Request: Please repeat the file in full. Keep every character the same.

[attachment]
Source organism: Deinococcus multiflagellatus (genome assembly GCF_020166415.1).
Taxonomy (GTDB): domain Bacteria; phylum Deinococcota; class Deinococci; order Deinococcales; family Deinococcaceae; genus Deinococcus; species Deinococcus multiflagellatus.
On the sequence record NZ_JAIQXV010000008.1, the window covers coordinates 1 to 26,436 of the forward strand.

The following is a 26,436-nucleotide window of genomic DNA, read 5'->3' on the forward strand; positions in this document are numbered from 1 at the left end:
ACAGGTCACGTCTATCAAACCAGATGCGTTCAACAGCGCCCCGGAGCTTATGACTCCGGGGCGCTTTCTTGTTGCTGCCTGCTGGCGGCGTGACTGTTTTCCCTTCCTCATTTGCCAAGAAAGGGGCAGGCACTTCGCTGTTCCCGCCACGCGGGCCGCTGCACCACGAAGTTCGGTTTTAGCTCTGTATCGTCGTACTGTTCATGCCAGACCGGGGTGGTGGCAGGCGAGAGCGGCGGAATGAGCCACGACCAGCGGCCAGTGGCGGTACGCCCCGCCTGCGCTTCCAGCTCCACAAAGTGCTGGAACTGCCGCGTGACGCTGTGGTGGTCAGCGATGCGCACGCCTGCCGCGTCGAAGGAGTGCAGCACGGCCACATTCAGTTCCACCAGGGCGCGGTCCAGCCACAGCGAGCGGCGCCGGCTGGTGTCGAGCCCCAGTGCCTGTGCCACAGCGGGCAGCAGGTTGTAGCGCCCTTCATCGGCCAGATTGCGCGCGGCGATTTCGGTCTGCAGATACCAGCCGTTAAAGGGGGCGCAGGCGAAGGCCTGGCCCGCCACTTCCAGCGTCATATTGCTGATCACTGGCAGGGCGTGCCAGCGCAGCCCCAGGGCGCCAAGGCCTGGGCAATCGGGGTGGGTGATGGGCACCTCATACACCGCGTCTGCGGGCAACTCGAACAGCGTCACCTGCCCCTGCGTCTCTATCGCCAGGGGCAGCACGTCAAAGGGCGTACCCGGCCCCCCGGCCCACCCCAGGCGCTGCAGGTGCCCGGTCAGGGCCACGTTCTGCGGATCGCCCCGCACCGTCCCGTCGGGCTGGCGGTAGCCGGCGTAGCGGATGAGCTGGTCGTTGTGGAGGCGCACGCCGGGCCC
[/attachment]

Source organism: Deinococcus multiflagellatus (genome assembly GCF_020166415.1).
Taxonomy (GTDB): domain Bacteria; phylum Deinococcota; class Deinococci; order Deinococcales; family Deinococcaceae; genus Deinococcus; species Deinococcus multiflagellatus.
On the sequence record NZ_JAIQXV010000008.1, the window covers coordinates 1 to 26,436 of the forward strand.

The following is a 26,436-nucleotide window of genomic DNA, read 5'->3' on the forward strand; positions in this document are numbered from 1 at the left end:
ACAGGTCACGTCTATCAAACCAGATGCGTTCAACAGCGCCCCGGAGCTTATGACTCCGGGGCGCTTTCTTGTTGCTGCCTGCTGGCGGCGTGACTGTTTTCCCTTCCTCATTTGCCAAGAAAGGGGCAGGCACTTCGCTGTTCCCGCCACGCGGGCCGCTGCACCACGAAGTTCGGTTTTAGCTCTGTATCGTCGTACTGTTCATGCCAGACCGGGGTGGTGGCAGGCGAGAGCGGCGGAATGAGCCACGACCAGCGGCCAGTGGCGGTACGCCCCGCCTGCGCTTCCAGCTCCACAAAGTGCTGGAACTGCCGCGTGACGCTGTGGTGGTCAGCGATGCGCACGCCTGCCGCGTCGAAGGAGTGCAGCACGGCCACATTCAGTTCCACCAGGGCGCGGTCCAGCCACAGCGAGCGGCGCCGGCTGGTGTCGAGCCCCAGTGCCTGTGCCACAGCGGGCAGCAGGTTGTAGCGCCCTTCATCGGCCAGATTGCGCGCGGCGATTTCGGTCTGCAGATACCAGCCGTTAAAGGGGGCGCAGGCGAAGGCCTGGCCCGCCACTTCCAGCGTCATATTGCTGATCACTGGCAGGGCGTGCCAGCGCAGCCCCAGGGCGCCAAGGCCTGGGCAATCGGGGTGGGTGATGGGCACCTCATACACCGCGTCTGCGGGCAACTCGAACAGCGTCACCTGCCCCTGCGTCTCTATCGCCAGGGGCAGCACGTCAAAGGGCGTACCCGGCCCCCCGGCCCACCCCAGGCGCTGCAGGTGCCCGGTCAGGGCCACGTTCTGCGGATCGCCCCGCACCGTCCCGTCGGGCTGGCGGTAGCCGGCGTAGCGGATGAGCTGGTCGTTGTGGAGGCGCACGCCGGGCCC